Data science is one of the most in-demand skills that federal IT leaders foresee needing in employees over the next two to three years, according to a recent survey conducted by WorkScoop and FedScoop.
The survey also found that upskilling (51 percent) and reskilling (44 percent) have proved to be the most successful methods for bridging IT skills gaps.
The U.S. Census Bureau is leading the way in efforts to increase data science literacy and skills and has recently launched a data reskilling program. The effort could potentially serve as a template for other agencies looking to enhance their workers’ use of data. The bureau has worked with the Office of Management and Budget and the Chief Information Officers Council to launch the program.
Lisa Frid, the Census Bureau’s workforce transformation program manager, said the bureau faces several challenges that are common across government, according to Federal News Network. Those include recruiting and retaining data scientists and ensuring users have the necessary skills to manipulate and analyze data.
“We are competing with public, academic and private industry for the top talent, and it’s difficult, it’s hard, especially in the government,” Frid said while speaking last month at Government Executive and Nextgov’s Bold Gov conference in Washington, D.C. “We don’t have the money and the funds. We just can’t attract the talent, and then once we do get them in the door, it’s hard to retain them. As our work evolves, the workforce must change with it.”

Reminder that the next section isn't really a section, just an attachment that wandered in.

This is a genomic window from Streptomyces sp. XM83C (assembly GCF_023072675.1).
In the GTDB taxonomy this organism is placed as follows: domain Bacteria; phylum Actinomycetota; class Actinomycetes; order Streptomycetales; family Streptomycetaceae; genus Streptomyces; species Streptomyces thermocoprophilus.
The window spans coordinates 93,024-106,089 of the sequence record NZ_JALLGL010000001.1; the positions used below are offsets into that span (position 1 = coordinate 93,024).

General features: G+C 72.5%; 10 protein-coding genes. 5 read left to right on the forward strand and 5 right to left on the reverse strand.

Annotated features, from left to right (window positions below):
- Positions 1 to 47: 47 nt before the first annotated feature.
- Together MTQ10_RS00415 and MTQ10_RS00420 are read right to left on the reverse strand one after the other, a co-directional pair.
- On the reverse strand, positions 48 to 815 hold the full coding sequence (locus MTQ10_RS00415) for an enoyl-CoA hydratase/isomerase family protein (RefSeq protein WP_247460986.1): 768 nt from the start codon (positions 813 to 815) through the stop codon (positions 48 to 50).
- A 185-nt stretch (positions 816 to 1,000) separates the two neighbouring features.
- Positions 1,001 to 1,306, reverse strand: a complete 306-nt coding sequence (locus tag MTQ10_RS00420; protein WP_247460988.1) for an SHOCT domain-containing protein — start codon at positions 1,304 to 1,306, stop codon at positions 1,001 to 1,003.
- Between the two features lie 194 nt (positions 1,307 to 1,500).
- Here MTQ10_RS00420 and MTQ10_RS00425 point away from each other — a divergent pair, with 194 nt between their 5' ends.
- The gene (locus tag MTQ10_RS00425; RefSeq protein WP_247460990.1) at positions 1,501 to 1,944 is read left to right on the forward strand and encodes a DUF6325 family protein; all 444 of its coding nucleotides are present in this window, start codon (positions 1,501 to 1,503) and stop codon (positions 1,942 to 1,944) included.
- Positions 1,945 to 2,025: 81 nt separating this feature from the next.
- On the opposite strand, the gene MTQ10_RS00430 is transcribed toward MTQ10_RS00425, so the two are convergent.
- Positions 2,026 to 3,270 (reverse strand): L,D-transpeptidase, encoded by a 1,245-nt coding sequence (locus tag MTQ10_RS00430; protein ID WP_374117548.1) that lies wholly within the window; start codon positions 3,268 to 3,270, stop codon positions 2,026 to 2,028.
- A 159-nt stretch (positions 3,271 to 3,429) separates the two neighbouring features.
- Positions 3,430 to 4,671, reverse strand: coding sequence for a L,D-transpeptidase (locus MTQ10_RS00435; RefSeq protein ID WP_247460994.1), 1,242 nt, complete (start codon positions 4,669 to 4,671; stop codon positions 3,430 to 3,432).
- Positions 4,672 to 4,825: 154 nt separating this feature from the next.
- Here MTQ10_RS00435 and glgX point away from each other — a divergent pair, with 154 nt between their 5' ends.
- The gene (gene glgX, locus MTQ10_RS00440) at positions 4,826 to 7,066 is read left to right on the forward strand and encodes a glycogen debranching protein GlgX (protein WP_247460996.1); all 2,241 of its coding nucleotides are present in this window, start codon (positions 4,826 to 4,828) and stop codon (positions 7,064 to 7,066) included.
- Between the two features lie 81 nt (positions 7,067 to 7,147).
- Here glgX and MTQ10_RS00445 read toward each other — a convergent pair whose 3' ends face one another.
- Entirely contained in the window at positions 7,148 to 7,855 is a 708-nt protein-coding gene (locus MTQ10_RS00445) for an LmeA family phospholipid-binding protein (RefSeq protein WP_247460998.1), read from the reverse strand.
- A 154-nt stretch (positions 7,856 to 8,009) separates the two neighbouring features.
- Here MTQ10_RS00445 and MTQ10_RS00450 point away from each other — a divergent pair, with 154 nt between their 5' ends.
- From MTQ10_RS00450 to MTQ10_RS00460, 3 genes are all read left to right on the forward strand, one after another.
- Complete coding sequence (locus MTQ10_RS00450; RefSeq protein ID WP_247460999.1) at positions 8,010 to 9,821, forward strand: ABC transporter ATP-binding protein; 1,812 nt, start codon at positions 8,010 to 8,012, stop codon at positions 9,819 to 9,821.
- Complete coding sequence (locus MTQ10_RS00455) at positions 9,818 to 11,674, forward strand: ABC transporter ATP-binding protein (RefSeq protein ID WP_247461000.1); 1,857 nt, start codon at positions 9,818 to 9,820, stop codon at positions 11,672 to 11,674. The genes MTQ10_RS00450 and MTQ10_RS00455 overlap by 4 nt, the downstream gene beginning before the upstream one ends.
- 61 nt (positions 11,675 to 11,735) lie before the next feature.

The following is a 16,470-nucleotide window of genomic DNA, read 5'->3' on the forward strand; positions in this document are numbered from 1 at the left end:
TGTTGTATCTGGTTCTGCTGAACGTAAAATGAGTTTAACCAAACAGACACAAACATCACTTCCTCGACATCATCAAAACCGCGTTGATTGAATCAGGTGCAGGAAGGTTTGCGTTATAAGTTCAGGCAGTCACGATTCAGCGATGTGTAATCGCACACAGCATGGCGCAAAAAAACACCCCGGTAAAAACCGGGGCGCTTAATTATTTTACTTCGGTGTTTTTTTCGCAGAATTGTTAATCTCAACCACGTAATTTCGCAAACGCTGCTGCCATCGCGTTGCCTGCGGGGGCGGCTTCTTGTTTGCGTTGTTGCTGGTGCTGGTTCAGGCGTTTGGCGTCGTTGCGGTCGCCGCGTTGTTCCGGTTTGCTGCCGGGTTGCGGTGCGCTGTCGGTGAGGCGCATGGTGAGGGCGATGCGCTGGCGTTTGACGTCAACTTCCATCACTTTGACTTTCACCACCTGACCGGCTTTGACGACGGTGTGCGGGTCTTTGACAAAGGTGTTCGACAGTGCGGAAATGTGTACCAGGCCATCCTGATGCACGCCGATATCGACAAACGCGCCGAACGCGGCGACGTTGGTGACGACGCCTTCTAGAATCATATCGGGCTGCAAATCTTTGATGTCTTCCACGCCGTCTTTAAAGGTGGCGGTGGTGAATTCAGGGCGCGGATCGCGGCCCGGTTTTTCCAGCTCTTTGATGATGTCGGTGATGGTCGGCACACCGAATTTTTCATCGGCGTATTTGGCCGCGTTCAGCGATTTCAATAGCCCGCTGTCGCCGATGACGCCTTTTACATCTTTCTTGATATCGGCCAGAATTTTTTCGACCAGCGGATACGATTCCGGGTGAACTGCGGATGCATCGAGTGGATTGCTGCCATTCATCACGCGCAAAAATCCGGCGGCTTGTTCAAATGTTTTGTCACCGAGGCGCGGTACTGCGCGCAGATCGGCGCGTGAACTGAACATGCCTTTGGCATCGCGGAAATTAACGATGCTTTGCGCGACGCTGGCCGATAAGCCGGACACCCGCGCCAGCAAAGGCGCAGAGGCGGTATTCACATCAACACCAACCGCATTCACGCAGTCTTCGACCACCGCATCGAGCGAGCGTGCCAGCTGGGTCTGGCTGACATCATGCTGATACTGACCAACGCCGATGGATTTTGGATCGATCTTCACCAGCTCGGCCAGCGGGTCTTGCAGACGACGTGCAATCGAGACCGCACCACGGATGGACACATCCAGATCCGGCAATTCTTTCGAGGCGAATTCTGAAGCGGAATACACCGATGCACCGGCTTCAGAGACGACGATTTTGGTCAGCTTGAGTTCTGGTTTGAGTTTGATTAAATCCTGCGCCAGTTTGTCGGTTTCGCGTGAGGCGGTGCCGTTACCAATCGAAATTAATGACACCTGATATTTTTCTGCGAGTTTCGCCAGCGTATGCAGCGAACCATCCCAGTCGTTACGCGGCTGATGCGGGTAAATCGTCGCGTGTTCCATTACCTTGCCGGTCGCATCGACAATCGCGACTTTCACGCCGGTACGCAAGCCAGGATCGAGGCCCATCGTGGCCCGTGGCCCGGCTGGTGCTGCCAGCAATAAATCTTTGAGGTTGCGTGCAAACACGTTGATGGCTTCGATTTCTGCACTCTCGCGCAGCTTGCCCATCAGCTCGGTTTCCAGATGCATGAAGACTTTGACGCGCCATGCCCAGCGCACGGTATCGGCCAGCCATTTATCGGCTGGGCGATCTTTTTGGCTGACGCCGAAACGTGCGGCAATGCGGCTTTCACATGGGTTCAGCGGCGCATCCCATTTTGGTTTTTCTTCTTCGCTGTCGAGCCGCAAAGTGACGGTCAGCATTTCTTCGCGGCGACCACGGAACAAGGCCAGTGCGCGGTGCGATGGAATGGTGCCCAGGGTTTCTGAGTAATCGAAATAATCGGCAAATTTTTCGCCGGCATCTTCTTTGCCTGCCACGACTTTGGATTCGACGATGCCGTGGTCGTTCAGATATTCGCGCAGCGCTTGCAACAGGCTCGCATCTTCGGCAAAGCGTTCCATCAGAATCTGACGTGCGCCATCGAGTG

How the Census Bureau Is Boosting Data Science Skills
The Census Bureau’s academy includes a mix of online coursework and in-person training, Frid said, according to Federal News Network. The program also includes mentorship from data experts within the agency. Those employees will manage work on an in-house data capstone project that academy members must complete in order to graduate. Such projects are designed to give employees “meaningful work” that lets them use their newfound skills in a practical way.
“The capstone is all about the opportunity for the Census Bureau to test out those processes that will benefit from the new data science techniques, and allows us to acquire the tools and software needed for our work,” she said.
The reskilling program is just a baby step and will only require employees to dedicate eight hours of their time over a six-month period, according to Federal News Network.
After rolling out a cybersecurity reskilling academy, OMB has made clear it wants to do the same for data science, a skill that is increasingly important at every level of an agency’s organizational chart.
“Understanding what data and analytics can do for you in terms of decision making, in terms of driving customer experience for the citizen, in terms of protecting the nation — those things are important to understand at a leadership level,” former deputy Federal CIO Margie Graves said in November, FedScoop reports.
Other agencies are also focusing on building up employees’ data science skills.
“What I’d like to see happen over the next year is for the people within the National Science Foundation to become more data literate,” NSF CIO Dorothy Aronson told FedTech in October.
Aronson said she wants employees to be “more aware of how they’re using data today, and to be able to answer questions like, ‘What data do you wish you had in order to answer that better?’ or, ‘What tool do you wish you had in order to be able to leverage that information and make the most of it?’”